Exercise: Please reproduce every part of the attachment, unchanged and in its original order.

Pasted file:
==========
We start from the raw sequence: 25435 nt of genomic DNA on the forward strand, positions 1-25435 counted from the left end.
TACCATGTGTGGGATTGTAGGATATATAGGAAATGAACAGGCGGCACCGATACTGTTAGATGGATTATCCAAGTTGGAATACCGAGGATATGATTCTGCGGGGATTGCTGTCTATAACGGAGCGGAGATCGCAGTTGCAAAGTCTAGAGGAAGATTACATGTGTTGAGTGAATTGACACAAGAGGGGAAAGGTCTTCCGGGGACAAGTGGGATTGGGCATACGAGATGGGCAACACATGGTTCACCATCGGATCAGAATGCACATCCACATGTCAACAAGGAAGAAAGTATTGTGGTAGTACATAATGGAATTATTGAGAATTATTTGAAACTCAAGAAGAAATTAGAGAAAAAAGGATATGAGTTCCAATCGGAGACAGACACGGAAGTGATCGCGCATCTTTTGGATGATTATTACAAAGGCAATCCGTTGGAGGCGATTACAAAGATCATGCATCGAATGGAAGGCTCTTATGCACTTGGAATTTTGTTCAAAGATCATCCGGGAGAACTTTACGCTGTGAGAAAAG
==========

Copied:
We start from the raw sequence: 25435 nt of genomic DNA on the forward strand, positions 1-25435 counted from the left end.
TACCATGTGTGGGATTGTAGGATATATAGGAAATGAACAGGCGGCACCGATACTGTTAGATGGATTATCCAAGTTGGAATACCGAGGATATGATTCTGCGGGGATTGCTGTCTATAACGGAGCGGAGATCGCAGTTGCAAAGTCTAGAGGAAGATTACATGTGTTGAGTGAATTGACACAAGAGGGGAAAGGTCTTCCGGGGACAAGTGGGATTGGGCATACGAGATGGGCAACACATGGTTCACCATCGGATCAGAATGCACATCCACATGTCAACAAGGAAGAAAGTATTGTGGTAGTACATAATGGAATTATTGAGAATTATTTGAAACTCAAGAAGAAATTAGAGAAAAAAGGATATGAGTTCCAATCGGAGACAGACACGGAAGTGATCGCGCATCTTTTGGATGATTATTACAAAGGCAATCCGTTGGAGGCGATTACAAAGATCATGCATCGAATGGAAGGCTCTTATGCACTTGGAATTTTGTTCAAAGATCATCCGGGAGAACTTTACGCTGTGAGAAAAG